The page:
Environmental laws are why country has cleaner air and 0) water
The intellectual dishonesty of Tony Snow's May 5 column ("The sky isn't falling, Mr. Gore") is grotesque. He excoriates America's commitment to the Kyoto Protocol, which limits carbon dioxide emissions, and claims environmentalists "harbor an infantile fear of the grownup world."
As if to prove those fears are groundless and that government intervention, which he terms "annoying regulations," would be foolish, Mr. Snow states, "Today our air is cleaner than it has
been since World War I, and our water hasn't been as pure since horse-and-buggy days."
What Mr. Snow doesn't say, of course, is that the purity is a result of tough anti-pollution legislation pushed through Congress in the 1970s -- legislation that forced those "captains of industry" he worships to clean up their act.
Mr. Snow must believe in spontaneous environmental healing. Obviously, he doesn't believe in telling the truth.
'Terrible' Baltimore Arena is out of step with the times
Last year, I moved to Baltimore from Cincinnati and enjoy living on the East Coast. I love going to Orioles games at Camden Yards, and it looks as if the new football stadium will be just as spectacular.
What I don't understand is why Baltimore has such an out-of-date indoor sports facility. A couple of weeks ago, a few friends and I went to a professional lacrosse game at the Baltimore Arena. We had a horrible time.
The game was exciting but the arena was terrible. The seats are much too small, and there is absolutely no leg room. The view from our seats was dreadful, and there were not enough concession stands.
And what I could not figure out was why there was a stage at the far end of the arena. Was the facility designed for the symphony or for sports?
Before the city or state spends a penny on a new playhouse, a new arena should be built.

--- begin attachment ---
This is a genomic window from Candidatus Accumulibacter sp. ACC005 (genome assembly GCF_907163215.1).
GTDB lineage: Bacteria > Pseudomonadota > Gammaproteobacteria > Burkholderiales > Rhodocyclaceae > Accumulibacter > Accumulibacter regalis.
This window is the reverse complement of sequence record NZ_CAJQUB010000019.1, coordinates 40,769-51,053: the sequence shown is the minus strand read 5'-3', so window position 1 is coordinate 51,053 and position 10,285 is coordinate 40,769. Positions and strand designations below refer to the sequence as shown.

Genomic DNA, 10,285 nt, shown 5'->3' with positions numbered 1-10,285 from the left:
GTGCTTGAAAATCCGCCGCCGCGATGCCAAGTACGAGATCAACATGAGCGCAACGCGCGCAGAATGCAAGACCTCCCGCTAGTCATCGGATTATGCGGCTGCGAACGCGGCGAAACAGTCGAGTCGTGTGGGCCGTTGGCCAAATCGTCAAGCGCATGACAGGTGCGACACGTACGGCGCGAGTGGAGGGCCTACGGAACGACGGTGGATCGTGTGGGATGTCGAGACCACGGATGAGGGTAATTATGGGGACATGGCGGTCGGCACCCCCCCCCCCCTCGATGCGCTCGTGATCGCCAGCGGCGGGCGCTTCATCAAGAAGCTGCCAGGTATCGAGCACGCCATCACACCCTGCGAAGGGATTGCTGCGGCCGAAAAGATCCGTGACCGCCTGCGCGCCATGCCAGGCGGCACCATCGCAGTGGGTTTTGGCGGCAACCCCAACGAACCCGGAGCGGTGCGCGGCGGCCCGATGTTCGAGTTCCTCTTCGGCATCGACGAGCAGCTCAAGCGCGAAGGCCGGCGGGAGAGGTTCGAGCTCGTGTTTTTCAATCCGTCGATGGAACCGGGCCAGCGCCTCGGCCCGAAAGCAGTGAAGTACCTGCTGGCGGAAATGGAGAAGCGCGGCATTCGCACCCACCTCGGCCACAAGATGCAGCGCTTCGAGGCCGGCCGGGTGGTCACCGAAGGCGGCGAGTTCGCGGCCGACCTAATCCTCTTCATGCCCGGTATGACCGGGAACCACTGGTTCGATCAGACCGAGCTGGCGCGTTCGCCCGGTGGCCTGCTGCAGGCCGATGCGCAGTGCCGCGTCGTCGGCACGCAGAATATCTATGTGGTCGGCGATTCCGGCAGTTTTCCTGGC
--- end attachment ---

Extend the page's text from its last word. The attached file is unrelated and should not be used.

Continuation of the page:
We don't need MSPAP to find troubled schools
In the April 29 editorial "Van Bokkelen's turnaround," the Maryland School Performance Assessment Program is credited as the reason a troubled school with unsuccessful students was identified and turned around.
The editorial was quick to mention, however, that all the red flags had been up and flying for years with the state's threat of reconstitution.
Why is it necessary, then, for a hyped test to diagnose a failing school? What is wrong with education accountability that officials had to design such a costly, invasive testing program to rescue public school students?
MSPAP is a complicated tool of governance that is actually getting in the way of true school reform. It is another layer in the web of bureaucracy that perpetuates the blame game and its ensuing negative climate.
Rather than holding education systems hostage with the MSPAP, the Maryland State Department of Education should focus on bringing research-based programs to every school so that each student's success can be guaranteed, whether they are at Van Bokkelen Elementary or any other school.
Mary Pat Kahle
Translation off by a word changes the meaning a lot
The front page of The Sun April 27 shows a picture of demonstrators protesting the election of right-wing members to the German parliament. Unfortunately the sign was translated incorrectly.
"Nazi's raus aus den Kopfen" means: "Nazis out of their heads", not ". . . on their heads." It's just one little word, but it changes the meaning significantly. The young woman carrying the sign wants people to get Nazi ideology out of their heads, i.e., to forget it. The way you translated it, it sounds like an aggressive appeal to remove Nazis.
Please be more careful in translating foreign texts. They can leave the wrong impressions with readers.
Substitute teachers are unsung heroes of schools
I would like to salute some unsung heroes serving our schools -- substitute teachers. They are committed, selfless, caring people who often drop what they're doing to come in on a moment's notice.
For their efforts, they receive little pay and even less respect. Substitutes probably encounter more disrespect and verbal abuse than most other adults working in education. Unfortunately, often ordinarily obedient students think nothing of being rude to a substitute teacher.
Although most school officials and administrators are very supportive, a few do not consider contemptuous behavior toward substitutes a serious matter. Therefore, little is done to curtail it. Occasionally, teachers also are unkind. In one instance, because the regular staff wanted privacy, subs weren't permitted to enter the faculty lunchroom.
It isn't any wonder why the best ones leave. Substitute teaching is one of the most difficult and thankless jobs in schools today. Yet little is done to fairly compensate or improve the conditions of those who serve. This needs to change.
Bill Clinton, not McDougal, deserves shackle treatment